For Leo - About service B"H. Leo, I am sorry about the injustice and hurt you have suffered. You suggest that G-d's intention for you may be that you serve (voluntarily) as a slave to everyone. You sound disappointed. Maybe you don't mean 'slave.' A slave requires a master who accepts him as such. Simply offering to be or acting as one is not enough. A good slave is strong, proud, and determined to serve well, better and better. A great master cherishes his slave recognizes and appreciates dedication, quality effort and service. It could be a beautiful relationship if the service is given and the gift of service is received in the right spirit where both believe G-d intended the relationship because of special gifts and qualities each has and the needs of each. If one repeatedly finds himself serving others, service might be his calling. If he thinks it's degrading that may be due to his point of view or comparing it to involuntary slavery; but, earthly master and slave are under the One Heavenly Master. Reply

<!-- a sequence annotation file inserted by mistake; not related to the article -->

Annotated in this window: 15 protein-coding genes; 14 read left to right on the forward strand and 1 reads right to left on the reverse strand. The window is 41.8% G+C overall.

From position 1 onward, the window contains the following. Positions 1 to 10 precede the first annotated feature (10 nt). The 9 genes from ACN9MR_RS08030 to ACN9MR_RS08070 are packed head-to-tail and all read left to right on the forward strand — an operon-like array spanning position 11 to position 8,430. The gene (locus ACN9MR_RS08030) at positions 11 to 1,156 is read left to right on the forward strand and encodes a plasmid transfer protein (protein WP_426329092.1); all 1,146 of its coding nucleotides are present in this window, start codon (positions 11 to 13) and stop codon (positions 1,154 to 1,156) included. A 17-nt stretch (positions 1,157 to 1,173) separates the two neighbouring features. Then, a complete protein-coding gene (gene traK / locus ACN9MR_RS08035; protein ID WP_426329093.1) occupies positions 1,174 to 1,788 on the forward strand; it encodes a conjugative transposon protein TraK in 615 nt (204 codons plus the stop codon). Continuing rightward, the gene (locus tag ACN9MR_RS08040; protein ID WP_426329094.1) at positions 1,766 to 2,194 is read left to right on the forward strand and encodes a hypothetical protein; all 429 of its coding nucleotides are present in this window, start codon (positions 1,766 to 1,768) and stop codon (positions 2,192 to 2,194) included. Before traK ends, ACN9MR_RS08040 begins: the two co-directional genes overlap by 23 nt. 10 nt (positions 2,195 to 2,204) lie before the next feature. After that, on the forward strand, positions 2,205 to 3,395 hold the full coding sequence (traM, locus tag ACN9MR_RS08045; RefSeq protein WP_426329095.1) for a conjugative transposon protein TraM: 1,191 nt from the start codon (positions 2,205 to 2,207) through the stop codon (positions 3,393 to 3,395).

CS Silberberg January 19, 2017

How,for example,could someone being murdered be for that person's good? Maybe sometimes God just allows collateral damage? It was decreed on Rosh Hashannah and sealed on Yom Kippur that this person would die at this exact moment. That was G-d's plan; there were countless ways that it could happen. And the person who deliberately chooses to commit a murder is guilty of an awful sin for which he will ultimately need to pay. Big time.
Does G-d simply allow "collateral damage"? Absolutely not. When the True Judge acts, there is no collateral damage; all is precisely calibrated. G-d carefully orchestrates and takes into account the impact of the tragedy on every last person who is affected by the tragedy – from his widow, children and extended family, to neighbors and co-workers, the guys in the gym with whom he exercised, the grocery store where he shops, the newsstand where he bought his daily paper, his children’s teachers and friends, random strangers who hear of the tragedy and sigh or shed a tear. When G-d throws a stone into a pond, even the farthest, slightest ripple is exactly calculated. Reply